Yes, we sent M1s to England, but they were never "issued" and used as service rifles. The British markings seen on "Lend Lease" Garands were put there long after the war ended in preparation of the rifles being exported from England.

Privately owned sporting arms were sent to England, but they were not issued to troops.

rust collector
October 18, 2007, 12:18 AM
And although we've had our differences, we've got a lot more in common. And what's with knocking the other guy's guns, anyway? Check out the top of the page.

The amazingly different approaches to common problems taken by the Russians (quantity over quality), Germans (engineering for its own sake), Brits (homely but capable and serviceable) and Yanks (yeah but our tanks are faster). True strength came from the synergy of our alliance and the unifying effect of a maniac intent on destruction of every obstruction.

I've read that PIATs worked in small spaces better, as the backflash wasn't as destructive. As noted earlier, both anti-tank weapons left a lot to be desired. I don't think Yanks would want to compare torpedos, however, especially early in the war.

woodybrighton
October 18, 2007, 05:57 AM
some sporting weapons were issued to the home guard donations were probably a more effective propaganda device than of military use.
my grandfather was a home guard member who got issued shotgun cartridges for his 12 bore mostly used on rabbits :D

most fun with US personnel comes from the fact slang for cigarettes in UK is fags
i.e you got any fags mate~?
or is it ok to smoke fags around here :D
though in the good old days when we had the SLR you could set the gas setting to 1 or 2 and convince the hapless American that British rifles kick like mules:D

although the hapless guardsman we had attached mentioned the fact he was doing a degree in American history
that must be easy
why theres so little of it :D

BigG
October 18, 2007, 07:24 AM
Lets keep it on topic guys - Any more "funny" names for weapons from our British friends. :)

Zoogster
October 18, 2007, 07:49 AM
Ah politics. The history books leave out more history than they tell.
In WW2 America was out placing embargos and patroling the seas in the Pacific making things difficult for Japan long before they attacked Pearl Harbor. In fact if any nation did to us what we were doing to them we would consider it an act of war.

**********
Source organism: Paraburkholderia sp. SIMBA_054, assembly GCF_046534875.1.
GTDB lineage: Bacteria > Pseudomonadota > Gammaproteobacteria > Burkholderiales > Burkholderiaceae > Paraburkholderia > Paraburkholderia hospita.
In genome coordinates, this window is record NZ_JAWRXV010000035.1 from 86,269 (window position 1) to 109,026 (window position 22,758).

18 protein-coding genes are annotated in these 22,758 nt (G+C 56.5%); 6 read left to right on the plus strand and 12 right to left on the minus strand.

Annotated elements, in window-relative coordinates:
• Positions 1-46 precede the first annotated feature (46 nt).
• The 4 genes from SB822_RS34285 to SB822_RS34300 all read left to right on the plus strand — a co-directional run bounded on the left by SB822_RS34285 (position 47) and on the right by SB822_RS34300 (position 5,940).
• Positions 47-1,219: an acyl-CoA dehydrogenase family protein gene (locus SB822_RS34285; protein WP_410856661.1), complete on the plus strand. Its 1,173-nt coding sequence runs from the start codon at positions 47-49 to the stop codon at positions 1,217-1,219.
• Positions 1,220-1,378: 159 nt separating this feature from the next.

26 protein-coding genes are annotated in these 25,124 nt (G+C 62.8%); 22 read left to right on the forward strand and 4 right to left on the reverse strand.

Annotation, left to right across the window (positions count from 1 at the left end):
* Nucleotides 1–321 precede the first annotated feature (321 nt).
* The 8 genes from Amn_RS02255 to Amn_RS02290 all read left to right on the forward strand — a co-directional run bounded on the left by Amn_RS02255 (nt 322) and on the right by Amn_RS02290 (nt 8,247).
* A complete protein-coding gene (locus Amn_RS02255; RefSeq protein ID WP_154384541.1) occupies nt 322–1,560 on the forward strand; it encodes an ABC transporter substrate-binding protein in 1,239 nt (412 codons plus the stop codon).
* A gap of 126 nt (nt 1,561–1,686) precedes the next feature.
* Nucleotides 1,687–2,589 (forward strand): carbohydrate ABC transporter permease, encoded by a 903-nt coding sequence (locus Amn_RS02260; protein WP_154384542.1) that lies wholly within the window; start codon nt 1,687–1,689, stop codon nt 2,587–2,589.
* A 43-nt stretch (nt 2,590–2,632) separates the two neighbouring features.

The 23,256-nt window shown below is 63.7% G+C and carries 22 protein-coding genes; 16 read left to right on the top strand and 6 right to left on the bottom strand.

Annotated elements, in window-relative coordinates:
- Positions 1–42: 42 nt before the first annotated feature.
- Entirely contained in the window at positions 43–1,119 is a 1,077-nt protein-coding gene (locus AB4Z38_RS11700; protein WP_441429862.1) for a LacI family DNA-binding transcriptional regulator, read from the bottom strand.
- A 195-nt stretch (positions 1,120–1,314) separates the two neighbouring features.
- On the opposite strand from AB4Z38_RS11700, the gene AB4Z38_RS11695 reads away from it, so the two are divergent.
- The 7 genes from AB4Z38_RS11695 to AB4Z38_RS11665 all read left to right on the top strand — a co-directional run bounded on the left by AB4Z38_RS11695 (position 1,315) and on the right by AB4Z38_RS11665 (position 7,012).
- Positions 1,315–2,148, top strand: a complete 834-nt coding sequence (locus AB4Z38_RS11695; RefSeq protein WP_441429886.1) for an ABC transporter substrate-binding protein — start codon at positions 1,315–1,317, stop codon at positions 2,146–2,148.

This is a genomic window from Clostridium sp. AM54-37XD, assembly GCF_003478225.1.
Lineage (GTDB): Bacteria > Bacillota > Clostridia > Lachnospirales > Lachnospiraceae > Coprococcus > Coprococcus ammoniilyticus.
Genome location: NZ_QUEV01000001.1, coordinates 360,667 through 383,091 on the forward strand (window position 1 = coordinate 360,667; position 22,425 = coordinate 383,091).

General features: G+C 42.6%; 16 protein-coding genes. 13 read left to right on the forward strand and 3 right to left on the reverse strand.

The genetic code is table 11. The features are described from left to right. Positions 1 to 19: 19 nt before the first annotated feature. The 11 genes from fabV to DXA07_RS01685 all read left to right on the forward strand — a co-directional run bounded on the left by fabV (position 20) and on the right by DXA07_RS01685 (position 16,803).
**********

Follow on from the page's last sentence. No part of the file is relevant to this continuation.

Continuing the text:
They knew we were getting ready to go on the offensive, they had minimal resources and raw materials and were trying to expand into the mainland so they could actualy be a world contender (which obviously an Island the size of Japan could never be without expanding). They could see that while they were ahead, America had a much more vast number of resources, and would quickly catch up and exceed thier military capability in the coming years. So it was now or never.
They launched a strategic attack on a nation that had made it quite appearant it was an enemy of thier empire, and would go on the offensive once militarily ready. In thier shoes anyone that did not make the choice to attack then would have been a foolish military tactician. They managed to destroy a good chunk of our naval power with very few losses in a single blow. Had they waited until we were good and ready first we would have crushed them far more easily.

Our country was simply trying to remain openly passive until it could build a massive force without having bombs falling in the meantime. Keep in mind every nation that was actualy on the front lines was being bombed and had production severely hampered. If our factories were under constant attack we would not have faired as well either. We were simply fortunate that at that point in time we were an isolated untouched factory of a nation seperated by the rest of the world by large oceans.
So the front lines were kept elsewhere, the American public was made to think it was keeping out of the war and the world's problems while the leaders planned otherwise. Pearl Harbor was a rallying point, but had it not happened something else would have been used shortly thereafter.
America was involved in WW2 actively long before it officialy jumped in as documented for school children. It was both a friend and an enemy of those involved prior to then and the major players knew it and planned accordingly.

Everyone sacrificed a lot. America poured in lots of troops who lost thier lives, and was the unmolested factory for all the Allies involved in the war, producing goods that kept everyone else afloat. However America also didn't have soldiers on its streets, battles destroying cities, bombings of factories, bridges, power plants and supply lines etc. Much of Europe did, although the UK managed to keep thier fight in the skies and off thier soil.
America was also able to wait until the 8th round of a 12 round fight, when the other sides were bloodied and had beaten eachother into a stupor before pouring in to help save the day, in both world wars. So combined with no fighting on home soil, and attacking economies already struggling in the midst of war, they are successes to be proud of, but certainly not almighty enough to be rude to others who had not just thier soldiers on the front lines, but thier homes and families as well.
America has never had a modern war brought to it. We have never had bombs rain down on us, cities burning, and women and children killed by the millions along with our men. Not since the civil war have we had widespread horrors of war here.